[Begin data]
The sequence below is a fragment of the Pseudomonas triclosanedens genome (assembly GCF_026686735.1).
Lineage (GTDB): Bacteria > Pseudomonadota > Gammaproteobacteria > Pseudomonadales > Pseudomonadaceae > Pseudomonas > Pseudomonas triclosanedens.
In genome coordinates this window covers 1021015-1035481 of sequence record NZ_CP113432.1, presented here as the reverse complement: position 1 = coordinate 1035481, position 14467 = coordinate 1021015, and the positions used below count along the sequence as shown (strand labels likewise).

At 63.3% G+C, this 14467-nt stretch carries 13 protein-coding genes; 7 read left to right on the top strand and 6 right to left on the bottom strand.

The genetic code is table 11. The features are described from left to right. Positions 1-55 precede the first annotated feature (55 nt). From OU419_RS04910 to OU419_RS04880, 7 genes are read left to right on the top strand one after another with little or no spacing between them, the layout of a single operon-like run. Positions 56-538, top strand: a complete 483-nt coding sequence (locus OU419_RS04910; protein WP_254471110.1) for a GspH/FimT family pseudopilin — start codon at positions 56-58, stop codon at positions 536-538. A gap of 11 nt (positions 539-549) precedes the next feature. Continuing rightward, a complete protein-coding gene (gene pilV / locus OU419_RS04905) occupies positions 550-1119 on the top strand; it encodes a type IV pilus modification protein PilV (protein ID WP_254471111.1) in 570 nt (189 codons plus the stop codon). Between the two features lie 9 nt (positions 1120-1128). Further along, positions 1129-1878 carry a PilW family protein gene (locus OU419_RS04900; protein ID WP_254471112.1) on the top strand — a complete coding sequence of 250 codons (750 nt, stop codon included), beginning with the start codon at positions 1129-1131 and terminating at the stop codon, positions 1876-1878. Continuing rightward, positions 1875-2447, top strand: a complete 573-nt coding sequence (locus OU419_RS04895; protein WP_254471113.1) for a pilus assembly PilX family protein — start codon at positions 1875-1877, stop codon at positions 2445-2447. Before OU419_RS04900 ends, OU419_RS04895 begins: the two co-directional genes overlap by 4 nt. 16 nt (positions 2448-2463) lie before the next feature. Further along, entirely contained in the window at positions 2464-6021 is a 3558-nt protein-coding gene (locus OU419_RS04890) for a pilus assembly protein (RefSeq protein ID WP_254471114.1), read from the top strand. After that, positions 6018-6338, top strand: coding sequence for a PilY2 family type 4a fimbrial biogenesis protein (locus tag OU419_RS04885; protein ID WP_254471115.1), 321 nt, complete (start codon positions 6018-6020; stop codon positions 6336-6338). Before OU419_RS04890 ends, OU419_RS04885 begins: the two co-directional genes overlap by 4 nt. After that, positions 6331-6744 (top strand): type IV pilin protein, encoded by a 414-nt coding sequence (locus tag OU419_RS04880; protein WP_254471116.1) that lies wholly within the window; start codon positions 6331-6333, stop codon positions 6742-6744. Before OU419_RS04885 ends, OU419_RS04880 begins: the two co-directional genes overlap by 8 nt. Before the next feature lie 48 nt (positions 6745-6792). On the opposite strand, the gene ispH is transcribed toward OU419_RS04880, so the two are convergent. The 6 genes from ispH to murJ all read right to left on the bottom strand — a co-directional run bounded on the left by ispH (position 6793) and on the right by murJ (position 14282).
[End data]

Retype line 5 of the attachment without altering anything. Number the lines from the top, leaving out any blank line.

The genetic code is table 11. The features are described from left to right. Positions 1-55 precede the first annotated feature (55 nt). From OU419_RS04910 to OU419_RS04880, 7 genes are read left to right on the top strand one after another with little or no spacing between them, the layout of a single operon-like run. Positions 56-538, top strand: a complete 483-nt coding sequence (locus OU419_RS04910; protein WP_254471110.1) for a GspH/FimT family pseudopilin — start codon at positions 56-58, stop codon at positions 536-538. A gap of 11 nt (positions 539-549) precedes the next feature. Continuing rightward, a complete protein-coding gene (gene pilV / locus OU419_RS04905) occupies positions 550-1119 on the top strand; it encodes a type IV pilus modification protein PilV (protein ID WP_254471111.1) in 570 nt (189 codons plus the stop codon). Between the two features lie 9 nt (positions 1120-1128). Further along, positions 1129-1878 carry a PilW family protein gene (locus OU419_RS04900; protein ID WP_254471112.1) on the top strand — a complete coding sequence of 250 codons (750 nt, stop codon included), beginning with the start codon at positions 1129-1131 and terminating at the stop codon, positions 1876-1878. Continuing rightward, positions 1875-2447, top strand: a complete 573-nt coding sequence (locus OU419_RS04895; protein WP_254471113.1) for a pilus assembly PilX family protein — start codon at positions 1875-1877, stop codon at positions 2445-2447. Before OU419_RS04900 ends, OU419_RS04895 begins: the two co-directional genes overlap by 4 nt. 16 nt (positions 2448-2463) lie before the next feature. Further along, entirely contained in the window at positions 2464-6021 is a 3558-nt protein-coding gene (locus OU419_RS04890) for a pilus assembly protein (RefSeq protein ID WP_254471114.1), read from the top strand. After that, positions 6018-6338, top strand: coding sequence for a PilY2 family type 4a fimbrial biogenesis protein (locus tag OU419_RS04885; protein ID WP_254471115.1), 321 nt, complete (start codon positions 6018-6020; stop codon positions 6336-6338). Before OU419_RS04890 ends, OU419_RS04885 begins: the two co-directional genes overlap by 4 nt. After that, positions 6331-6744 (top strand): type IV pilin protein, encoded by a 414-nt coding sequence (locus tag OU419_RS04880; protein WP_254471116.1) that lies wholly within the window; start codon positions 6331-6333, stop codon positions 6742-6744. Before OU419_RS04885 ends, OU419_RS04880 begins: the two co-directional genes overlap by 8 nt. Before the next feature lie 48 nt (positions 6745-6792). On the opposite strand, the gene ispH is transcribed toward OU419_RS04880, so the two are convergent. The 6 genes from ispH to murJ all read right to left on the bottom strand — a co-directional run bounded on the left by ispH (position 6793) and on the right by murJ (position 14282).